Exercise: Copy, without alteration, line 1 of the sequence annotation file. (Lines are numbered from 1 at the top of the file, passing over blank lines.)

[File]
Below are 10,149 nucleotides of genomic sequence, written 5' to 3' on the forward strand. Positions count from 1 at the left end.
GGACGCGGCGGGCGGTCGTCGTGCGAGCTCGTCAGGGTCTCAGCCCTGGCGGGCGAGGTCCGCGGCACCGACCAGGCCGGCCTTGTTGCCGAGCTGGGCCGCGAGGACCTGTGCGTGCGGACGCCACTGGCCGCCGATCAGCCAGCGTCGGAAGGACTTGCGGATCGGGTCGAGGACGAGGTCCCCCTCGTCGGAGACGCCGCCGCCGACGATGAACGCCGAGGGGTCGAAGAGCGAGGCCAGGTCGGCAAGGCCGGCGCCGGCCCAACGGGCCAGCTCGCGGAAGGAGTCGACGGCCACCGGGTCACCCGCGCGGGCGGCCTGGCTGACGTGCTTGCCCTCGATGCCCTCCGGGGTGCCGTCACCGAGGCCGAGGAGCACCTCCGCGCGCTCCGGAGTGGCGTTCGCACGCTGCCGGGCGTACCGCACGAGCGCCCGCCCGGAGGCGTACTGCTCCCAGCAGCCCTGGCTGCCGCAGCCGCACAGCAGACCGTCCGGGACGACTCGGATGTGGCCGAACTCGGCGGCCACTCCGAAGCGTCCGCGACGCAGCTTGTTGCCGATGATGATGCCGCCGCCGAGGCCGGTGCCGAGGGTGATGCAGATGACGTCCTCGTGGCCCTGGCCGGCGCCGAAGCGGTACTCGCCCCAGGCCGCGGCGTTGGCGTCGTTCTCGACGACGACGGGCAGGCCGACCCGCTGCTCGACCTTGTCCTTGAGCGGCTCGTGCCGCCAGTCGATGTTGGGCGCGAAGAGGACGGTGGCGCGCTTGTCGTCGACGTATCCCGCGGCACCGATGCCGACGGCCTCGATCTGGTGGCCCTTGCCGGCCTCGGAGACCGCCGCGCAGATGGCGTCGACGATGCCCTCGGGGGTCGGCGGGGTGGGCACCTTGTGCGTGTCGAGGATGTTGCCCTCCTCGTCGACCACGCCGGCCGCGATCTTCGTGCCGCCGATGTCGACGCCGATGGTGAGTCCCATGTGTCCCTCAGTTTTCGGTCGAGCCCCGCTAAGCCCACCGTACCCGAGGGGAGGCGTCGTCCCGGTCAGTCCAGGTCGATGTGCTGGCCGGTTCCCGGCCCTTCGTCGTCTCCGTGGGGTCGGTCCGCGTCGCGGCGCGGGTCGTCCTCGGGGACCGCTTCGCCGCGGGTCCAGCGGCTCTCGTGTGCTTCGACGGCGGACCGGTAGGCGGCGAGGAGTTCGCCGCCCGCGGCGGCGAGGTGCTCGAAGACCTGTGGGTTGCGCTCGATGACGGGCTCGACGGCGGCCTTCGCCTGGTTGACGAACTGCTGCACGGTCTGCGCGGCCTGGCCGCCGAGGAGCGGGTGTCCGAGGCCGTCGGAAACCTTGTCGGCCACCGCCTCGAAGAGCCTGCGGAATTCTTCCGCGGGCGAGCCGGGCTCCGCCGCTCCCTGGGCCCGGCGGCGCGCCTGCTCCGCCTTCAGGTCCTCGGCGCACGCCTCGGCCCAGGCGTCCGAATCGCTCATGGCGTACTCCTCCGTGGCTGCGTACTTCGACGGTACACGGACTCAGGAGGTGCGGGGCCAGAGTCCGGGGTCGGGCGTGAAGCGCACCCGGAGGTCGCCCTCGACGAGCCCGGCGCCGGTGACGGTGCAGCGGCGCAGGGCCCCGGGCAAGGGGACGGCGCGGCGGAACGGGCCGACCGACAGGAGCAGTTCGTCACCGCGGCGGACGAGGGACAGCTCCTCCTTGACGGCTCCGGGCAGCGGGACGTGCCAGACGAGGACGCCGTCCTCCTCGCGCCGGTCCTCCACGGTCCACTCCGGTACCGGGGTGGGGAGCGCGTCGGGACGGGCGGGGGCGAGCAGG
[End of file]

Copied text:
Below are 10,149 nucleotides of genomic sequence, written 5' to 3' on the forward strand. Positions count from 1 at the left end.